Piper's Pit has been closed forever.
News has come across the wires of the passing of WWE Hall of Famer "Rowdy" Roddy Piper at 61 from natural causes.
Billed as being from Scotland, Piper (real name: Roderick Toombs) was really from Canada, and regardless of which side of the moral fence he was on, Piper's rapid fire gift of gab charmed viewers, be it on a regional level (he lived in the Portland area most of his life) or national (NWA, WWF/E, TNA, WCW).
I first saw Piper on TV when he was in the NWA, working out of the Georgia & Mid-Atlantic areas, and appearing on WTBS (now simply TBS) on their Saturday night wrestling show. In 1984, he made the move to the north and signed with the then-World Wrestling Federation, touching off a long run that was interrupted only for movie roles in "Hell Comes to Frogtown" & "They Live". Unfortunately, after the John Carpenter classic, which co-starred Keith David & Meg Foster, Piper's film career was consigned to the direct-to-video file. He moved back to television, and co-starred with long time pal Jesse Ventura in a failed pilot, Tag Team, which was previously discussed. He made guest appearances on The Outer Limits, Walker, Texas Ranger, & The Mullets, among others, and often returned to WWE, if he wasn't committed elsewhere, to revive his legendary interview segment, Piper's Pit. He also appeared on the WWE Network series, Legends House.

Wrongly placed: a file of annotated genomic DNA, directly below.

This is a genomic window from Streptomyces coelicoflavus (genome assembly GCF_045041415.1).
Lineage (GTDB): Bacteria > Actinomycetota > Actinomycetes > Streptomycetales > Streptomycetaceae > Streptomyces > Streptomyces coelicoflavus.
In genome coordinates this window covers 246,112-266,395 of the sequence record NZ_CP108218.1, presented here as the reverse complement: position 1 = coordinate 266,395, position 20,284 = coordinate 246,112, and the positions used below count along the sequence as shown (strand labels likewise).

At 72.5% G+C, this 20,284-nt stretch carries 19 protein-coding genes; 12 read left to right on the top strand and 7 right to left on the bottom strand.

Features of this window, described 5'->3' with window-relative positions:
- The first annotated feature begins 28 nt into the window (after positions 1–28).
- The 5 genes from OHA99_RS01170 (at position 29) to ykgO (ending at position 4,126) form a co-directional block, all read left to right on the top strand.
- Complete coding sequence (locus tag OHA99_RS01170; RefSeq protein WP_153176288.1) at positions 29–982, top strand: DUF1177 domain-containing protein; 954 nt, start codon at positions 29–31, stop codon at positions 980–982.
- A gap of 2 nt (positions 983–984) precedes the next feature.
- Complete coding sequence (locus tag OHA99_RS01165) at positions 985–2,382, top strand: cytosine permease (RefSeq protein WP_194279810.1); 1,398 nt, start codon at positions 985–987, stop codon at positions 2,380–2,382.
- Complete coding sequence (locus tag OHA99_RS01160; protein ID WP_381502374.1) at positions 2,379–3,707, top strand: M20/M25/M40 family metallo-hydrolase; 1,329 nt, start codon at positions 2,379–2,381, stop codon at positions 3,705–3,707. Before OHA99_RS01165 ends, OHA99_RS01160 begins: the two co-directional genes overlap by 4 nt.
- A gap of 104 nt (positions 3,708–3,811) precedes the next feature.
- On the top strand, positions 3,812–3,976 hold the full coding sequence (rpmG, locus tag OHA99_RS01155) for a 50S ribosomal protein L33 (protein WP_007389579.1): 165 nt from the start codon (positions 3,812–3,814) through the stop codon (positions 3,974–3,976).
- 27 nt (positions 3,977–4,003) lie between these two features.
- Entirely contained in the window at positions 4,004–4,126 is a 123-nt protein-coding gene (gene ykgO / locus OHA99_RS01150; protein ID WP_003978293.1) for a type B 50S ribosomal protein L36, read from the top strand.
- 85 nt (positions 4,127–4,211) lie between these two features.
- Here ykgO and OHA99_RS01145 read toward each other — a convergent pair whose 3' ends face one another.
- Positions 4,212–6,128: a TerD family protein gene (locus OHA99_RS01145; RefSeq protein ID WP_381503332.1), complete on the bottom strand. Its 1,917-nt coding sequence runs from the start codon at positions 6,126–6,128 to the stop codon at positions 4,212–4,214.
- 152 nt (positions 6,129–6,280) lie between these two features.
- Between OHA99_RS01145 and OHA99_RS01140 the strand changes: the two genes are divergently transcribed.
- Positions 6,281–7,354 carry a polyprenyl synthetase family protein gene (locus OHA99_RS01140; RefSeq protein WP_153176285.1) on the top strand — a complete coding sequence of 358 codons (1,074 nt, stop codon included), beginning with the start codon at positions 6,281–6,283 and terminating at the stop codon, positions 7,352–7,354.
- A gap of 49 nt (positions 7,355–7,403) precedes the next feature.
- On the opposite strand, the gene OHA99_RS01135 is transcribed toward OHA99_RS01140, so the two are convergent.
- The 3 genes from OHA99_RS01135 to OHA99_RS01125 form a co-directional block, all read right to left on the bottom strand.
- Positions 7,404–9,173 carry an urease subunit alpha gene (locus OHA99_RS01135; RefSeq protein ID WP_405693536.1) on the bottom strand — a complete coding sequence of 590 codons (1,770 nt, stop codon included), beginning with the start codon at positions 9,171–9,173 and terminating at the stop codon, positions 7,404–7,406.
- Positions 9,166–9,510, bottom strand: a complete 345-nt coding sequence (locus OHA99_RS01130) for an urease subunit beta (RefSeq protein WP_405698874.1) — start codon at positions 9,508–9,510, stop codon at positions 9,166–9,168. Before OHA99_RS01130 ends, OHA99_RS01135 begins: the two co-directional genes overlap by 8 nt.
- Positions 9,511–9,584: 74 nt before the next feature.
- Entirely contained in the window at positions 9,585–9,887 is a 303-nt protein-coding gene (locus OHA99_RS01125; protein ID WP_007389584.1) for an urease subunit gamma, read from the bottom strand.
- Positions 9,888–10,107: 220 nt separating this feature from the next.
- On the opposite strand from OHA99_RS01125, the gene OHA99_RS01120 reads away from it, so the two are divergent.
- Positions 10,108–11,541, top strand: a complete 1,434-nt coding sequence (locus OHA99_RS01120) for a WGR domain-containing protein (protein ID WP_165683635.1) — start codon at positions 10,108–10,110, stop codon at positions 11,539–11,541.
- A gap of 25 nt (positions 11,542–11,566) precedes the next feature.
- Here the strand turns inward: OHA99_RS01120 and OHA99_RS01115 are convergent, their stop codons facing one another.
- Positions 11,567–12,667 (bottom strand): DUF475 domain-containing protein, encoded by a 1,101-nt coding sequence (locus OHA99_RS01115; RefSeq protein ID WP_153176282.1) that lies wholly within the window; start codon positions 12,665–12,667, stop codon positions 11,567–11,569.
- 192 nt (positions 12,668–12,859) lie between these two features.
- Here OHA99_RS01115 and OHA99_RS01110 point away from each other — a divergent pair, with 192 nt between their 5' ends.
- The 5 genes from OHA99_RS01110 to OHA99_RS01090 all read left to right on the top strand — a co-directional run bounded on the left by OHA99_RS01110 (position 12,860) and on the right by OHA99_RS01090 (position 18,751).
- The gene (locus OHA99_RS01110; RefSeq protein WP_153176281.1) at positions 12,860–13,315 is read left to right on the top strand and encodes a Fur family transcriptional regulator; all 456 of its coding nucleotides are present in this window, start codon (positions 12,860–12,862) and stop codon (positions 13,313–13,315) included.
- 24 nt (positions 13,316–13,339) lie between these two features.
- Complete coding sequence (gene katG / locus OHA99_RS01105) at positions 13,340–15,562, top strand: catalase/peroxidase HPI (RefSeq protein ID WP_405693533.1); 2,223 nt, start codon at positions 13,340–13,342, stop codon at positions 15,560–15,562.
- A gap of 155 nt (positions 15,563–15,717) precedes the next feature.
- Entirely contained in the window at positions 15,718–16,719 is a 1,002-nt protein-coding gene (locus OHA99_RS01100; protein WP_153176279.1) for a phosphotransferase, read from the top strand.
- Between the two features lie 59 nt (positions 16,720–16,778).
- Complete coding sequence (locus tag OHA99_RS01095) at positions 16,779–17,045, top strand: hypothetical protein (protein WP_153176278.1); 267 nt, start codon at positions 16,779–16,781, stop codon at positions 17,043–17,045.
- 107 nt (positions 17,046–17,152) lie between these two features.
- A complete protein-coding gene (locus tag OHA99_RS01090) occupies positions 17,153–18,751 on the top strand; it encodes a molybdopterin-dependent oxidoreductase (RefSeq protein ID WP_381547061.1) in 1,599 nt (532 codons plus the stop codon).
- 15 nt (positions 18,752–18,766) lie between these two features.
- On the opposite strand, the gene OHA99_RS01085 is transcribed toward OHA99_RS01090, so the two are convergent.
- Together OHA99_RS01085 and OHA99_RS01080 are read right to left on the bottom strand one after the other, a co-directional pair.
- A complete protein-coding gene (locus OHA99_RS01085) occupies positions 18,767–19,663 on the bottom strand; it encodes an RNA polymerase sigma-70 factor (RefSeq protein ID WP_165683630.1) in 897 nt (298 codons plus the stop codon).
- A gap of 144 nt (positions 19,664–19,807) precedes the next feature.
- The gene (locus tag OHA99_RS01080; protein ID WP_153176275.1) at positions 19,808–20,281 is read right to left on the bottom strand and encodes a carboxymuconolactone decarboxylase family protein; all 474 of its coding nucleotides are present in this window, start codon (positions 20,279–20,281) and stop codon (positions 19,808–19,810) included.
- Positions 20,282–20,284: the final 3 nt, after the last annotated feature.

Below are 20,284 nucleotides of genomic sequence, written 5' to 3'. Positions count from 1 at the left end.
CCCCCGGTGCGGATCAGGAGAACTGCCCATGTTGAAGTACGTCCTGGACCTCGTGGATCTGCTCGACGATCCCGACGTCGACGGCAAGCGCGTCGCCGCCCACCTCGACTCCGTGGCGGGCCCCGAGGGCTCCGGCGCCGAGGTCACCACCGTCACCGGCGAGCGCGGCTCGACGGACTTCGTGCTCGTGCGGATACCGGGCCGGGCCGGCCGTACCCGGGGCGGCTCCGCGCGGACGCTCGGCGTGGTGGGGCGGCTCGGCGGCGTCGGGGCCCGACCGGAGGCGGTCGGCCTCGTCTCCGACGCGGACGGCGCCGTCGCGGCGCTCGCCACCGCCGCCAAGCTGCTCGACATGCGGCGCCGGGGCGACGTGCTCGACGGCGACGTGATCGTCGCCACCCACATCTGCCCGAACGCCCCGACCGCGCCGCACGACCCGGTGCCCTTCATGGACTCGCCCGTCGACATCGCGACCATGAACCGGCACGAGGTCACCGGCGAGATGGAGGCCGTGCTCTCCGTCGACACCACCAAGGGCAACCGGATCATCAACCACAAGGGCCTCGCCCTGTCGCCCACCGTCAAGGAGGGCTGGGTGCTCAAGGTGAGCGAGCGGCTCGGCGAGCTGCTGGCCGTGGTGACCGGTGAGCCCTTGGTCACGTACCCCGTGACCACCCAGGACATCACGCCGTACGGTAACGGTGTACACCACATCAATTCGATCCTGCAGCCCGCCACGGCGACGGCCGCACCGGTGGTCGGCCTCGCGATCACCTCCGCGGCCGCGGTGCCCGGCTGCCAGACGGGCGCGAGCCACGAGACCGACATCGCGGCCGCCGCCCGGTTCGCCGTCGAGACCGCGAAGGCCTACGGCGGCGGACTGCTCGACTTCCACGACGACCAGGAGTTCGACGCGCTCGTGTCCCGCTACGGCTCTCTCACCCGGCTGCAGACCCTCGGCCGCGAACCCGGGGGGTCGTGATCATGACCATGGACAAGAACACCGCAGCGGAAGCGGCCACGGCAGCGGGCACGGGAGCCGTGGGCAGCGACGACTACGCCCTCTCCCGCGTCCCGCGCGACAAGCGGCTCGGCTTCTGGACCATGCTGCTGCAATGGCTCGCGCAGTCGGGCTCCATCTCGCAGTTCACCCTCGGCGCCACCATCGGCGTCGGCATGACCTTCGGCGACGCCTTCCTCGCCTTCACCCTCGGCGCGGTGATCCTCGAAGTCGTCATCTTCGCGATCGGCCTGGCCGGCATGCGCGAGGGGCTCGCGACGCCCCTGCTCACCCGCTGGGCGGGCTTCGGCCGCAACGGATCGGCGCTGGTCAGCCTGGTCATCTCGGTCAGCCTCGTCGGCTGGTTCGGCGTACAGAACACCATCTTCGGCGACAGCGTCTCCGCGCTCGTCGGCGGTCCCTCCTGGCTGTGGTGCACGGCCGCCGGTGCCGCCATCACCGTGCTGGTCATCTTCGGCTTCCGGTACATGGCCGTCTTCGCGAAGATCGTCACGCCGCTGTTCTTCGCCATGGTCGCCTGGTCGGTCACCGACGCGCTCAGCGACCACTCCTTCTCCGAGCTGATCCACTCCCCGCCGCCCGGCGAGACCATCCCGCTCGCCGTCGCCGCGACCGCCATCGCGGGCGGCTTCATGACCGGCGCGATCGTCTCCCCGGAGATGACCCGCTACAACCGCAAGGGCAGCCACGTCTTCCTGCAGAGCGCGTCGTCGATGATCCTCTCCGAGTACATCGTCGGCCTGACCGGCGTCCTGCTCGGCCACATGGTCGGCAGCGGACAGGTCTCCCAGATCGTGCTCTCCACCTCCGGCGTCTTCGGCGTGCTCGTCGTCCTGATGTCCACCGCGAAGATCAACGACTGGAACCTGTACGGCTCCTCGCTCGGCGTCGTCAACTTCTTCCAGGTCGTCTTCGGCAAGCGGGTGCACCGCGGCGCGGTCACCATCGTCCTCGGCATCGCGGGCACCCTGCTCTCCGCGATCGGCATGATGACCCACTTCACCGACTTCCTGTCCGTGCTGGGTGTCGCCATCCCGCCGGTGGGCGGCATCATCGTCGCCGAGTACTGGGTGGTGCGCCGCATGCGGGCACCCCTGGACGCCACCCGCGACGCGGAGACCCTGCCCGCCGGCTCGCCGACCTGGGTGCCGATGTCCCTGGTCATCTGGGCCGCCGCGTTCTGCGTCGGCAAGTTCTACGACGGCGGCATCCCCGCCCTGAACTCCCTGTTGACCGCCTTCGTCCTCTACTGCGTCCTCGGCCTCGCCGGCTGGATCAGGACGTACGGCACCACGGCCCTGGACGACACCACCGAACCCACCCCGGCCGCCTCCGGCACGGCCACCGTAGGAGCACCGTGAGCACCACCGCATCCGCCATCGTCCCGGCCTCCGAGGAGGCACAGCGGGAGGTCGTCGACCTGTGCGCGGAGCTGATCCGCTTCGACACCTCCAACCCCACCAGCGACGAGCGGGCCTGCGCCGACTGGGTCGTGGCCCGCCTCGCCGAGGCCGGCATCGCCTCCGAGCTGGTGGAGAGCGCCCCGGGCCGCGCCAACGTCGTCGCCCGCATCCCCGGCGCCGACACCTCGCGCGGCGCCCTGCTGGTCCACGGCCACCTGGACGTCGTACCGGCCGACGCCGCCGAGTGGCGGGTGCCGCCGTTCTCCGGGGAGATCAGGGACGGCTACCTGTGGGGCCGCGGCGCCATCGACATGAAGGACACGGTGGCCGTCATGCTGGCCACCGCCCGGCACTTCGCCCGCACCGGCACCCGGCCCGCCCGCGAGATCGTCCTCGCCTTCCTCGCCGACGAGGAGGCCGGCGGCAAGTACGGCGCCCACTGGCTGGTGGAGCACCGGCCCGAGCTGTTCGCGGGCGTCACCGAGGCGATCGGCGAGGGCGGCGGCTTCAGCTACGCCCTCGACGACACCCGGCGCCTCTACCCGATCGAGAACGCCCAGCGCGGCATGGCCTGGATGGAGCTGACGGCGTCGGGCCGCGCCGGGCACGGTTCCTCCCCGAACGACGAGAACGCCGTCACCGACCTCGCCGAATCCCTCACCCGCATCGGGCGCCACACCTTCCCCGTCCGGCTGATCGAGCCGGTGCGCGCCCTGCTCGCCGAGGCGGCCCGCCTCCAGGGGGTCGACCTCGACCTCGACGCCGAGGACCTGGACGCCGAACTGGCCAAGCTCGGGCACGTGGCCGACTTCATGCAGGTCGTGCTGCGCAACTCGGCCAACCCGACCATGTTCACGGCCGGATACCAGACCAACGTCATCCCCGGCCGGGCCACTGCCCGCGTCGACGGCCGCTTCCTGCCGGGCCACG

Following is Piper at his brawling best, against former tag team partner and fellow Hall of Famer Paul Orndorff from Saturday Night's Main Event.
I would expect a 10 bell salute to "Hot Rod" on Monday. WWE owes Roddy that and so much more, for all he did for them.
Rest in peace, Roddy. The HWF (Heavenly Wrestling Federation) awaits.